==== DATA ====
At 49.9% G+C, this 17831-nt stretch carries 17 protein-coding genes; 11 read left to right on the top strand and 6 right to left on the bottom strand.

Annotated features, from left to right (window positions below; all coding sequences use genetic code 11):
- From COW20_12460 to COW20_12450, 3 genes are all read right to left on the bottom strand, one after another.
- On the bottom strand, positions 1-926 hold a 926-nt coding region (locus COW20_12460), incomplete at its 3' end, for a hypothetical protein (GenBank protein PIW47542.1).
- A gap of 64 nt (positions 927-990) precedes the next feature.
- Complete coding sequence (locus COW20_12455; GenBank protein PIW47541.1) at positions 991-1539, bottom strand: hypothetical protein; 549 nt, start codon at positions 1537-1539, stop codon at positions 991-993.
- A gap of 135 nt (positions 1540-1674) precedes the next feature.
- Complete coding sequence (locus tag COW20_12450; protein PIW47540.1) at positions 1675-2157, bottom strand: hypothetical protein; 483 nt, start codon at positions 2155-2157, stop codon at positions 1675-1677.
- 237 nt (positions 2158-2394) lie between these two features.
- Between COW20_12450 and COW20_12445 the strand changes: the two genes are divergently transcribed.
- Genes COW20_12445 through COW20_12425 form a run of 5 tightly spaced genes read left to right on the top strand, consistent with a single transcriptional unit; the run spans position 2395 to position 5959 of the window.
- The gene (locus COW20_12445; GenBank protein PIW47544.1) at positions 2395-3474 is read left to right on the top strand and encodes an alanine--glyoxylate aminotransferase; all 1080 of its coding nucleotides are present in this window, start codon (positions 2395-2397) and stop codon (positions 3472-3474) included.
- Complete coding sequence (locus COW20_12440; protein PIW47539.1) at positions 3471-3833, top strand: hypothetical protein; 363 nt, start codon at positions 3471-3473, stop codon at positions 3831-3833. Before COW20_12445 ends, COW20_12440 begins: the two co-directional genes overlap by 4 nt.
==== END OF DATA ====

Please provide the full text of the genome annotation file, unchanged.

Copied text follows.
At 49.9% G+C, this 17831-nt stretch carries 17 protein-coding genes; 11 read left to right on the top strand and 6 right to left on the bottom strand.

Annotated features, from left to right (window positions below; all coding sequences use genetic code 11):
- From COW20_12460 to COW20_12450, 3 genes are all read right to left on the bottom strand, one after another.
- On the bottom strand, positions 1-926 hold a 926-nt coding region (locus COW20_12460), incomplete at its 3' end, for a hypothetical protein (GenBank protein PIW47542.1).
- A gap of 64 nt (positions 927-990) precedes the next feature.
- Complete coding sequence (locus COW20_12455; GenBank protein PIW47541.1) at positions 991-1539, bottom strand: hypothetical protein; 549 nt, start codon at positions 1537-1539, stop codon at positions 991-993.
- A gap of 135 nt (positions 1540-1674) precedes the next feature.
- Complete coding sequence (locus tag COW20_12450; protein PIW47540.1) at positions 1675-2157, bottom strand: hypothetical protein; 483 nt, start codon at positions 2155-2157, stop codon at positions 1675-1677.
- 237 nt (positions 2158-2394) lie between these two features.
- Between COW20_12450 and COW20_12445 the strand changes: the two genes are divergently transcribed.
- Genes COW20_12445 through COW20_12425 form a run of 5 tightly spaced genes read left to right on the top strand, consistent with a single transcriptional unit; the run spans position 2395 to position 5959 of the window.
- The gene (locus COW20_12445; GenBank protein PIW47544.1) at positions 2395-3474 is read left to right on the top strand and encodes an alanine--glyoxylate aminotransferase; all 1080 of its coding nucleotides are present in this window, start codon (positions 2395-2397) and stop codon (positions 3472-3474) included.
- Complete coding sequence (locus COW20_12440; protein PIW47539.1) at positions 3471-3833, top strand: hypothetical protein; 363 nt, start codon at positions 3471-3473, stop codon at positions 3831-3833. Before COW20_12445 ends, COW20_12440 begins: the two co-directional genes overlap by 4 nt.